Wednesday, May 8, 2013

Beijing Day 1: The Itinerary

1. Eat a hearty breakfast at the hotel. 

Dimsum for breakfast in Beijing

As I explained in a previous post, we discovered that food in the capital city of China, leaned towards the bland side. So these dumplings and noodle dish are tastier to look at, than to actually devour.

After this quick meal, we headed out, for our first day of adventure in Beijing.

2. Tiananmen Square.

We could have walked from our hostel to Tiananmen Square, but then we had to swing by Wangfujing district to have our currencies changed. Still, from Wangfujing, the Square is within walking distance.

We just asked people for directions and they happily obliged with plenty of of hand gestures and apologetic smiles (for not being able to speak English).

Tiananmen Square, Beijing in winter

Tiananmen Square is just as its name suggests -- a square. It is located right at the very center of the city of Beijing, and is a place of pilgrimage for thousands of Chinese people every single day.

Outside of Tiananmen Square, Beijing 

 When we were there on a Friday morning in 2011, in the dead of winter, and there were thousands of people lining up to enter. But the square is so big -- around 40 hectares -- that it felt large enough to fit every single one of the entire population of China.

Tiananmen Square, Beijing 

But it was also very stark and empty. I read somewhere that the square was designed to make you feel small, and yup, there is just this feeling of vastness that is completely overwhelming.

I know we alloted one hour to explore Tiananmen Square, but there was literally nothing to see, so we ambled on to the more promising grounds of the Forbidden City.

3. Forbidden City

To get here, we just kept walking north from Tiananmen.  At the entrance we paid the regular ticket price, opting out of the audio guide voiced by James Bond himself (Roger Moore).

Forbidden City doors, Beijing

We decided to go at it guerrilla style, just catching snatches of the nearby tour guide's explanations. In the picture below, I am eavesdropping on the tour group beside us, and following the guide's hand as she points out the area where ancient China housed its "HR Department." This was where screenings of would-be Forbidden City workers were held.

Forbidden City Beijing

But really, the Forbidden City is best explored on your own.

Forbidden City, Beijing

With your own vantage point, and pace, and inclinations. We took side trips on tree-lined paths that led to quiet gardens.

Forbidden City, Beijing

And met an especially ferocious cat, who snarled at us, as if he could sense that we were trespassing.

All in all, it was just lovely to relax and not be hell-bent on following a jampacked tour schedule.

Forbidden City, Beijing

4. Jingshan Park 

Jingshan Park is just a short walk across the street if you exit the Forbidden City from the North Gate. There's a short and somewhat steep climb up Jingshan Hill, and if you get there in time for the sunset, the panoramic view of Beijing is quite splendid.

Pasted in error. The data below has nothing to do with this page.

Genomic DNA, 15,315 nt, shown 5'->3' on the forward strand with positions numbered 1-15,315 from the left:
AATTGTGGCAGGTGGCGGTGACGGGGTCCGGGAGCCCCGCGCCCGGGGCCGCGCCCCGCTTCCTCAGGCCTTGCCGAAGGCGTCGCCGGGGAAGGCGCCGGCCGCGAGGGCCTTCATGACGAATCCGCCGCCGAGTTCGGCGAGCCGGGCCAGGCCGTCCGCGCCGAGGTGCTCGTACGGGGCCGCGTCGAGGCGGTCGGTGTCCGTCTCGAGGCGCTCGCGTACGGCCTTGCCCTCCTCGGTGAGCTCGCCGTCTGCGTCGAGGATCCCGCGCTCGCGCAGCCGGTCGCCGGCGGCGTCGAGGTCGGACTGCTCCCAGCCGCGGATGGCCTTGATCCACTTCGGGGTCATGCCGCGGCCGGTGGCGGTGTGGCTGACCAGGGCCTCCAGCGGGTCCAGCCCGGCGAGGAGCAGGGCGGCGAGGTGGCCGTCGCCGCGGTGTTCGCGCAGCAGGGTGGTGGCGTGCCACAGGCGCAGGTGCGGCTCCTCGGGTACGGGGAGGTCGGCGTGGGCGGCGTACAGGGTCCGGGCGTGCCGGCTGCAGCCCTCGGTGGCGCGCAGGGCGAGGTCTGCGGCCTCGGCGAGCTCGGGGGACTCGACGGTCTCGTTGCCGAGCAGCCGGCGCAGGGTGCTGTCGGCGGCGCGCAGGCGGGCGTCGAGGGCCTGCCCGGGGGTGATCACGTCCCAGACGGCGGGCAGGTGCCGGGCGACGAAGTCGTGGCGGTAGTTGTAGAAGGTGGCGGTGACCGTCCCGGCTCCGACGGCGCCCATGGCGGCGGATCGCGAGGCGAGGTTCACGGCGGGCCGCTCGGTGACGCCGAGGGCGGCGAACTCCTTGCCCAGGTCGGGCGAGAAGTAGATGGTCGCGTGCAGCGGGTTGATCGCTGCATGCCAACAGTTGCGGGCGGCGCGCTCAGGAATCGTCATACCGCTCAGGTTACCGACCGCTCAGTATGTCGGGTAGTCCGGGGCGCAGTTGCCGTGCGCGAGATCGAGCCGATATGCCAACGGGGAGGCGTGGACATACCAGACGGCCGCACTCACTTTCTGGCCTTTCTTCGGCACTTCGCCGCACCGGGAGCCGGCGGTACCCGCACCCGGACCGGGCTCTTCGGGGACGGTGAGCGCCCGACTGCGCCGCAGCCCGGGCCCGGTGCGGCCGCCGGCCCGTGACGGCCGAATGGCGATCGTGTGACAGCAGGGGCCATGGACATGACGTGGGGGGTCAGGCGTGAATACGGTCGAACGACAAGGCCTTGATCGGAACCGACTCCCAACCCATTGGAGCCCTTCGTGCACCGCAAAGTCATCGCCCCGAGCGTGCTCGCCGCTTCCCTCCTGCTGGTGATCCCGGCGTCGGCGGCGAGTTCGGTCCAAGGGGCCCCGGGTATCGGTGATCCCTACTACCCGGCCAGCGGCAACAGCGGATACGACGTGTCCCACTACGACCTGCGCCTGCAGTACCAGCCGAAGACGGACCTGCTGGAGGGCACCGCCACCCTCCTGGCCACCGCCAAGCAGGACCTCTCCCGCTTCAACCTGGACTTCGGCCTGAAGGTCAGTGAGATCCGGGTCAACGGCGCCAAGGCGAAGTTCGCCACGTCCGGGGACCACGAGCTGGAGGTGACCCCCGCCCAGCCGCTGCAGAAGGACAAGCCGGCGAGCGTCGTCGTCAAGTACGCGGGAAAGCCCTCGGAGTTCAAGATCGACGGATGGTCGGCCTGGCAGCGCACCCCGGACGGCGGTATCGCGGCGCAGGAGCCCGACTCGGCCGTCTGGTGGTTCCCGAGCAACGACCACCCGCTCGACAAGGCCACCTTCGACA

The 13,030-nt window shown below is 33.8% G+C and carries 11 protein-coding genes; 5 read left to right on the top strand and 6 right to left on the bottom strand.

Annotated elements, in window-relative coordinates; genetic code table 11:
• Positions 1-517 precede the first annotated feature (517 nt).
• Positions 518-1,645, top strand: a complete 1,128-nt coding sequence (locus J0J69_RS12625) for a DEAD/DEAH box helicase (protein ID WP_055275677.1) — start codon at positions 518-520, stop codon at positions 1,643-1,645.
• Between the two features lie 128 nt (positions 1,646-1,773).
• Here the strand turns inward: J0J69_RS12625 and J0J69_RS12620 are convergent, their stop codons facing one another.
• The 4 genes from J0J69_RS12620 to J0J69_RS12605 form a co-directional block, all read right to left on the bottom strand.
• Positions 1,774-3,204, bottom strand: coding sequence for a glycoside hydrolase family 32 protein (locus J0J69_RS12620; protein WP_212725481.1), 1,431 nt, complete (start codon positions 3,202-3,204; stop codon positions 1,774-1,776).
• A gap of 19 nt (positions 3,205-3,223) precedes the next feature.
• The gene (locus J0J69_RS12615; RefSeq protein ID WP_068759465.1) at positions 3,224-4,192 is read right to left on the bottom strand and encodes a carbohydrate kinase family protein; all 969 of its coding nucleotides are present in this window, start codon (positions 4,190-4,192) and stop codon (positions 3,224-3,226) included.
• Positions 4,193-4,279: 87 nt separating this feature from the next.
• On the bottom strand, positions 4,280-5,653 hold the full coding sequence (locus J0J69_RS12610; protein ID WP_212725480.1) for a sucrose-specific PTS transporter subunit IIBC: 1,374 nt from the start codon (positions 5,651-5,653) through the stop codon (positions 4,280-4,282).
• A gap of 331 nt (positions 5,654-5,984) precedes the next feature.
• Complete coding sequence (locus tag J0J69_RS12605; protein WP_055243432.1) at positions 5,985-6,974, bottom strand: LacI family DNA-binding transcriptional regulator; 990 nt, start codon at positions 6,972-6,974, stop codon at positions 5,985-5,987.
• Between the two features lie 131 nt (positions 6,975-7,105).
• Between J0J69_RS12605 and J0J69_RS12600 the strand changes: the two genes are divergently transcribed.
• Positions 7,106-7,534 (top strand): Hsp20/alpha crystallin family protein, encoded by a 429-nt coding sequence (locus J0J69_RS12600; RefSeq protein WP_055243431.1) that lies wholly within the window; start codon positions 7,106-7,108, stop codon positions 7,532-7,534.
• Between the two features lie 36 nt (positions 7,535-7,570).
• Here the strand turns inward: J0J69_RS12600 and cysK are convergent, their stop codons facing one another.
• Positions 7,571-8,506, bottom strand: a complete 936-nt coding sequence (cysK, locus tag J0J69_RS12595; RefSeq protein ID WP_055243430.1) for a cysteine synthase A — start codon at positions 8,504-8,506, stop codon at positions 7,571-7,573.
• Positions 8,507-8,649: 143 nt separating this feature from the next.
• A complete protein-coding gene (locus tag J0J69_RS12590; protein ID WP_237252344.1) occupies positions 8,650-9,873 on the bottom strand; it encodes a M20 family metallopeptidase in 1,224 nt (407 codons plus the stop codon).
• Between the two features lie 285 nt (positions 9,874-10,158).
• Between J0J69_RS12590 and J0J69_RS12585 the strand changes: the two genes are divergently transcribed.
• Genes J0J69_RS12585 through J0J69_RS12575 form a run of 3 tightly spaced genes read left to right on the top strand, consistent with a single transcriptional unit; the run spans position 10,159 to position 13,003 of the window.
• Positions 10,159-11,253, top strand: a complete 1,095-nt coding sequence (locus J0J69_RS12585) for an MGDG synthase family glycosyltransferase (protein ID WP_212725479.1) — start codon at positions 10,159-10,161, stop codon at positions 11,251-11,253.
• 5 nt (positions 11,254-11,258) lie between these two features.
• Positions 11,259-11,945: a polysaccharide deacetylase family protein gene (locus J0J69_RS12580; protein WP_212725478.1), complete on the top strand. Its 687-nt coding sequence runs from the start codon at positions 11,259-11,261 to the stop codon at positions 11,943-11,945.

The red-roofed complex of the sprawling Forbidden City from a bird's eye perspective was breathtaking.

Jingshan Park, Beijing China

5. Houhai Lake/Shichahai Area 

By far, the best part of the day was Houhai Lake and the way by which we we explored it.

You see, we had been around the lake area earlier on foot, when we were trying to find a bank that accepted Philippine pesos in exchange for a couple of yuans. It was a lovely little side trip that involved an angry street vendor, a would-be kidnapping by a rickshaw driver, and some sour strawberries in sugar glaze.

Houhai Lake, Beijing, China

But that night, we decided to borrow the hostel's bikes and to explore pretty Houhai, with its vast frozen lakes and twinkly lights, on two wheels!

Houhai Lake, Beijing, China

To cap off the exhilirating bike ride, we had two meals in the Shichahai area, and its rows of eateries.

We ate streetfood chicken, and something akin to our very own"fishballs." And we dined as the locals did, on tiny plastic chairs by the roadside.

Street food, Houhai Lake, Beijing, China

Then for dinner, we stopped by a restaurant in Houhai Lake, called Bikarouji (if I'm not mistaken). It was a bright shiny place, and we were the only foreigners around. 

 We ordered a sizzling beef dish that everyone seemed to be eating. 

Beef hotpot, Beijing China

It was very delicious, we polished the entire thing off, down to the very last tender, juicy bits. So delicious, in fact, that it was much, much later on that we realized we had paid RMB 108 for this dish, which is the equivalent of 700 pesos. 

What were we thinking? That's the price of one buffet meal at Sambokojin or a dimsum-all-you-can promo at the Passion restaurant in Resort's World. 

But we would find this out later on. At that time, we were happy, we were full, we were going on a merry bike ride all the way home, and we were looking forward to climbing the Great Wall of China the next day. 

All was right in the world. 


  1. Hi there, happy happy blogging time once again. I'm excited :)

    - B

  2. Thank you for always encouraging me :)


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